Monday, May 24, 2010

Extreme green

Check out Mary Baker Eaton's blog post about the proposed street light turnoff. It's quite enlightening (pun intended).

I see on the Excel spreadsheet she links to that the EAC is recommending that all the street lights on this end of Old Point Road (you know, where I live) be shut off. I wonder if they realize how dark it is out here at night? I always thought we needed more lights out here, not fewer ...



Ari Herzog said...

I wonder how many people realize how bright Newburyport is after driving along Scotland Road in Newbury from 95 to the town border.

Gillian Swart said...

And I wonder how you failed to miss my point about how dark it already is out here ... we all have to leave our porch lights on all night, so people can make their way down the street (where there are no street lights at all; they're all on Old Point Rd.). That's really counterproductive to the purpose, wouldn't you say?

Dick Monahan said...

In the six years that I've lived here, I've found walking the town at night to be nearly impossible, because so many of the streetlights are "buried" in trees, letting little illumination reach the ground. That wouldn't be so bad if the sidewalks and streets weren't in such deplorable condition.

It's actually kind of funny that the decorative downtown streetlights are on the list, because a large chunk of them are not working on any given night, anyway.

I've been wondering where The Mayor is going to find all that extra money she promised the schools. This is part of it, I guess.

Gillian Swart said...

I remember one winter - the first winter I lived here, actually - when there was a snow storm and I was driving home from downtown. The only markers I could see in order to stay on the road were the street lights, especially on Old Point Rd. Luckily, most of my drive along that road is in Newbury. But I think the ones in Newbury shut off periodically; I can't tell for sure because I have a way of making street lights go out as I go by them ... hmmmm, maybe it would make no difference.

Ari Herzog said...

Your argument was about lights, no? Inclusive of PI but not explicit on it.

I've never heard someone suggest there be increased lighting on PI until you wrote it above, Gillian. I wonder the history; why do you think there are few streetlights today?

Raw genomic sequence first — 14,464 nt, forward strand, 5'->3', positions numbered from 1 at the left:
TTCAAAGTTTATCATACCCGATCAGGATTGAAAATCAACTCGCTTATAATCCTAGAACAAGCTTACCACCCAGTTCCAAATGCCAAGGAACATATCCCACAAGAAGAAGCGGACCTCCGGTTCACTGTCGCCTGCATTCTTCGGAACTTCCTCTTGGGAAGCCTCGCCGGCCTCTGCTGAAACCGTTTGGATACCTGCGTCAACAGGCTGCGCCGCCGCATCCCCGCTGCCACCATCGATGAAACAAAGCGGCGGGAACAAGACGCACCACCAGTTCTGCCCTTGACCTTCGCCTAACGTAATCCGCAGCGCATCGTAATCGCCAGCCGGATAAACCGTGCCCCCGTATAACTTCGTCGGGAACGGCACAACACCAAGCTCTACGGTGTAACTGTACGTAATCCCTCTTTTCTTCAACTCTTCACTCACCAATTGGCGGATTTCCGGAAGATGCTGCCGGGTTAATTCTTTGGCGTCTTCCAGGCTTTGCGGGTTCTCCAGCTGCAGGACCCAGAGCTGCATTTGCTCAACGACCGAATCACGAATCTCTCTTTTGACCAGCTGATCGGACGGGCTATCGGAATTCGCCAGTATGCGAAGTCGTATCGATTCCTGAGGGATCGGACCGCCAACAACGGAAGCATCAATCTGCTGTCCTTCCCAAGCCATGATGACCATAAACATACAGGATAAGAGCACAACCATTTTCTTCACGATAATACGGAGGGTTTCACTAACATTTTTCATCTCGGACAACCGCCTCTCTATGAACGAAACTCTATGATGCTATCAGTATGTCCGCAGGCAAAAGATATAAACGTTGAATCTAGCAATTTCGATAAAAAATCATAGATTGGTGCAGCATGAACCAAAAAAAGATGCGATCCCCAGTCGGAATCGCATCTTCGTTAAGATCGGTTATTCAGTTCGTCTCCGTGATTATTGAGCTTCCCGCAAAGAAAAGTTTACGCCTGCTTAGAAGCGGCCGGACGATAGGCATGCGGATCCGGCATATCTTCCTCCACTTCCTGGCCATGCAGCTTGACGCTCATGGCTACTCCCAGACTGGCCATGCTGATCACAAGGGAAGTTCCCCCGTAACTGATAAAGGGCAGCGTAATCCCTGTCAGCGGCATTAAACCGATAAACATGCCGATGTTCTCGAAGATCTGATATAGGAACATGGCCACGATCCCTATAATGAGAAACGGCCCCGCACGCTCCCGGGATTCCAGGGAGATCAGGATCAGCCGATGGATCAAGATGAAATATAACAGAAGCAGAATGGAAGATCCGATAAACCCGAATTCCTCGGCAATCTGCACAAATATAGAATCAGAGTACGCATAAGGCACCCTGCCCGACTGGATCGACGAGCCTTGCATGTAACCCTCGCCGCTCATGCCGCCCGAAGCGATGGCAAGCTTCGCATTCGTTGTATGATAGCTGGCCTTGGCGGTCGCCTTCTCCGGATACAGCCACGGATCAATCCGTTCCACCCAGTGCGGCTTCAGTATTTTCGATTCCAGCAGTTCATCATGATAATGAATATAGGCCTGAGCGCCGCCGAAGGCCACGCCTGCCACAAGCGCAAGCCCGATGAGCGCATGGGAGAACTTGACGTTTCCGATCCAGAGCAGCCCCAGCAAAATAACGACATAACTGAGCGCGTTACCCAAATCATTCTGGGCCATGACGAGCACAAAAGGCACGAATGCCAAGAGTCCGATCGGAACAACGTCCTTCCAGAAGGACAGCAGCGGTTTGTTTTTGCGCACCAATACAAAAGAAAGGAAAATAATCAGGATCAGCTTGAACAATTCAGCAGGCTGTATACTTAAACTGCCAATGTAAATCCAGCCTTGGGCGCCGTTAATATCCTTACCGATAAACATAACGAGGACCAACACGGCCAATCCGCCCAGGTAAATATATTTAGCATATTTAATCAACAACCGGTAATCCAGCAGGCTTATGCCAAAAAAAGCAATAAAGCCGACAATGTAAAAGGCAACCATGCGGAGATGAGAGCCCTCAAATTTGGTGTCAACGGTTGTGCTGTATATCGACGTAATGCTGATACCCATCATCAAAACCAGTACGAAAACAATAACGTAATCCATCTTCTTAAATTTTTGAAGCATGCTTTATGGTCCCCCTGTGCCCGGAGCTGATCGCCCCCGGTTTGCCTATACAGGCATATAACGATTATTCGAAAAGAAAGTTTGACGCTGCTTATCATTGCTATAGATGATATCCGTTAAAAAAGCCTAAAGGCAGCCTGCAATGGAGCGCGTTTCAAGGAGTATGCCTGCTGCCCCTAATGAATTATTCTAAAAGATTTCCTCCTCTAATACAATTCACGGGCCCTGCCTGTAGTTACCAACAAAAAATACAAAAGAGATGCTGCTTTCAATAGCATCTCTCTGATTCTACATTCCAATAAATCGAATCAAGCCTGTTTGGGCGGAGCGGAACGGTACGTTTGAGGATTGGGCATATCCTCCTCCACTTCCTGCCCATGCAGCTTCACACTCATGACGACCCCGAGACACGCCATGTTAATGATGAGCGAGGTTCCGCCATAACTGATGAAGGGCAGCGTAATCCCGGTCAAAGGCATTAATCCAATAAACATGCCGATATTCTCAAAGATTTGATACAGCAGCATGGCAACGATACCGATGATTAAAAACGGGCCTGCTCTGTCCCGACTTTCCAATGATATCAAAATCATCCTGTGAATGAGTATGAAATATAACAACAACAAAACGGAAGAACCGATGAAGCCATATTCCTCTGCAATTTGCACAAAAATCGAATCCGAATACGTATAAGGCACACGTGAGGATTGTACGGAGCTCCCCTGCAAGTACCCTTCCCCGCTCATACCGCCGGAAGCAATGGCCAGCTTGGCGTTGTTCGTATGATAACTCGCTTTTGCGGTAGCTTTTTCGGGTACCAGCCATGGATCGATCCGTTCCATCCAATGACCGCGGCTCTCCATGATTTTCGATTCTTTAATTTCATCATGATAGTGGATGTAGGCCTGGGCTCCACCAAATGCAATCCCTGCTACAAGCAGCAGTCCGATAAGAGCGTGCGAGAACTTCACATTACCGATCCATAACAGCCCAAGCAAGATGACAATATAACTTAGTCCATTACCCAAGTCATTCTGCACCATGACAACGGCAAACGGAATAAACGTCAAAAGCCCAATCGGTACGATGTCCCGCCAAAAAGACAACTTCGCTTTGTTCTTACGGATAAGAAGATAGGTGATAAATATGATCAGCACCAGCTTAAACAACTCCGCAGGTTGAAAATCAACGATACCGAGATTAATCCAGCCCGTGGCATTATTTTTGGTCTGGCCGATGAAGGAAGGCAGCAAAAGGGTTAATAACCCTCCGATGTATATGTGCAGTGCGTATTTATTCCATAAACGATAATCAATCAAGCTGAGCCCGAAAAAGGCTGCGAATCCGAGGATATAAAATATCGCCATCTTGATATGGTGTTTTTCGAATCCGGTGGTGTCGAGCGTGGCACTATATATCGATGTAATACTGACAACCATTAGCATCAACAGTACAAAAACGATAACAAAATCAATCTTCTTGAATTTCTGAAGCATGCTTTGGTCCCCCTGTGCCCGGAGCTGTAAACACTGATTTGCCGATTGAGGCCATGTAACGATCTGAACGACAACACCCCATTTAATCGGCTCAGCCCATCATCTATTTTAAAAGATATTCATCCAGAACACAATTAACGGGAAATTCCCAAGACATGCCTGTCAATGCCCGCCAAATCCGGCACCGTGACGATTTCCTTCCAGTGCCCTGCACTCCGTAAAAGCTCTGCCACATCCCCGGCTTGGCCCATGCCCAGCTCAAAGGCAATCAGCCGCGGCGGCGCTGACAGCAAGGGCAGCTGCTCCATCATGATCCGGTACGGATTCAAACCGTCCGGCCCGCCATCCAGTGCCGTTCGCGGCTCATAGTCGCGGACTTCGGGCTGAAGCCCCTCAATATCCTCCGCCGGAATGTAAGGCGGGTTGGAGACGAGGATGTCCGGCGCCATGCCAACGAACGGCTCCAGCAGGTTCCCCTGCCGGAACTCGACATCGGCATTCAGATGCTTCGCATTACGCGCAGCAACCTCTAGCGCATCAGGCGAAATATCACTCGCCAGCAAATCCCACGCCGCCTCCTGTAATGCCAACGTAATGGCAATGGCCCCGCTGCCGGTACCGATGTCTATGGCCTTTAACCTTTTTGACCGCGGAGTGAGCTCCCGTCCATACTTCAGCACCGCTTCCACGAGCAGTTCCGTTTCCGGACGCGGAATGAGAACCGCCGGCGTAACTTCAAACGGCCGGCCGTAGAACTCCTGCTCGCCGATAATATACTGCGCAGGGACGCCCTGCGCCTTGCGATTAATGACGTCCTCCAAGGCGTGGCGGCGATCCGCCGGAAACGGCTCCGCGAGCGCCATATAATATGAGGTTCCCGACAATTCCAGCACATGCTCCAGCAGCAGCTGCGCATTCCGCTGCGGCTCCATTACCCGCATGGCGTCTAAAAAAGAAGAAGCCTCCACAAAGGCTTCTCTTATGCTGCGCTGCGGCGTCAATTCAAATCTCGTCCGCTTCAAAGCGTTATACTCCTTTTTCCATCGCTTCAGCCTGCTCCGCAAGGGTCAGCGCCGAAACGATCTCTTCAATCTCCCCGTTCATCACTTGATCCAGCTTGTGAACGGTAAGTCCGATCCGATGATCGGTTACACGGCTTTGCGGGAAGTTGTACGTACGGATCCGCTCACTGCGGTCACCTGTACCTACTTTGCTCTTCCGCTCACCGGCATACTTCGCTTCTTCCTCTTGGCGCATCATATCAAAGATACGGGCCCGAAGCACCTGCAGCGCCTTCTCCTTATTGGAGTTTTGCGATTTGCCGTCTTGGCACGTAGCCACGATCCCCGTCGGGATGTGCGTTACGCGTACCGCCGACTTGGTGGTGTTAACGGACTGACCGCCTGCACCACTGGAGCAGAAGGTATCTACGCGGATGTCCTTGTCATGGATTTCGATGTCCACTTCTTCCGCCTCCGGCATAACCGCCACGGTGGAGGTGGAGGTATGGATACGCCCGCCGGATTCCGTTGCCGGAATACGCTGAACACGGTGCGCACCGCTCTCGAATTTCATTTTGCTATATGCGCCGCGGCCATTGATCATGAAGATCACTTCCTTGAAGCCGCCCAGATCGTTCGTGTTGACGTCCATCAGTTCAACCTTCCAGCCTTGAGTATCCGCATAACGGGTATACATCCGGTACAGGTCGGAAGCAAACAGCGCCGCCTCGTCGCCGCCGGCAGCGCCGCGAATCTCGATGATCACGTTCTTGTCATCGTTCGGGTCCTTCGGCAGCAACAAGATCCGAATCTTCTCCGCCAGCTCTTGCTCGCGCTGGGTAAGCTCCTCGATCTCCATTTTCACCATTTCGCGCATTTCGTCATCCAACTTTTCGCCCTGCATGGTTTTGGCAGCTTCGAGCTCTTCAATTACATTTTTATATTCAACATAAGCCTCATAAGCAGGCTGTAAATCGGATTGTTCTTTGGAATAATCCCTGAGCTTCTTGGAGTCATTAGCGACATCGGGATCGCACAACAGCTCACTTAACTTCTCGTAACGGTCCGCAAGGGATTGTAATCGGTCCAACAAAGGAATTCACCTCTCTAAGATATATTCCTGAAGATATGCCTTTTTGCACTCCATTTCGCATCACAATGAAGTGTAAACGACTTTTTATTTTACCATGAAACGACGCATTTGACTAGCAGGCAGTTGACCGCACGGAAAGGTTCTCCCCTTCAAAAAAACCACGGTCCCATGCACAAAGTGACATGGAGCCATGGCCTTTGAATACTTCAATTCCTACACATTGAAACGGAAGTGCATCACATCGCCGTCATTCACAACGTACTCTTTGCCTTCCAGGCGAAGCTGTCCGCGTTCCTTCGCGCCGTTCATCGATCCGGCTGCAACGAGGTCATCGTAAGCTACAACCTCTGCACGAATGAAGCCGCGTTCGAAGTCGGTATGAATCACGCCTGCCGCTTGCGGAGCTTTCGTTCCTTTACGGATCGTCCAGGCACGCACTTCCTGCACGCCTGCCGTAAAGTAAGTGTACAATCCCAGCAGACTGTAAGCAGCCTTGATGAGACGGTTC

Gillian Swart said...

Because there is only a light at the end of each side street. From what I can tell on the spread sheet, the plan is to take them pretty much ALL out. There are no others, at least not on my street. And - again - we all leave our porch lights on to compensate. Lisa had to install a light at the bottom of her steps because she couldn't see a thing down there, even with her porch light on, up on the deck. Nobody pays attention to anything out here, until the beach or a big house is in jeopardy.

Ari Herzog said...

There is no plan. There is that spreadsheet, yes, but that is data; that is not a plan. The City Council will determine the plan, based on EAC input after listening to the people.

I remain unclear why you think there is a lack of streetlights. I grasp streets are dark, but is that due to too much infrastructure being built on PI way back when, or because residents way back when didn't want bright lights in their backyards?

Gillian Swart said...

How the hell should I know? Lack of street lights=general darkness. The one on the corner of the next street over and Old Point Rd. shines right into my bedroom ...

Anonymous said...

Ari, I would suggest you get your butt over to Gillian's neighborhood on the next moonless night and then tell me what you see. Here's a hint: you won't see much, not unless you're wearing night vision goggles. Counting on the residents' porch lights to illuminate the road strikes me as Bad Public Policy.

That's why Gillian *and her neighbors* think there's a lack of streetlights.

Shutting street lights off in large numbers is probably a bad idea, Dick's comment about their effectiveness aside; it's been shown to increase crime, and if one studies the police reports it certainly appears that crime is increasing in Newburyport.

Dick also illustrates one of the 'port's many Catch-22 situations: the roads and sidewalks ARE in terrible condition, but there's no money for repairs, so to save money we're shutting down streetlights, making it more hazardous to walk/drive on the deplorable roads and sidewalks.


- The Carrot

Gillian Swart said...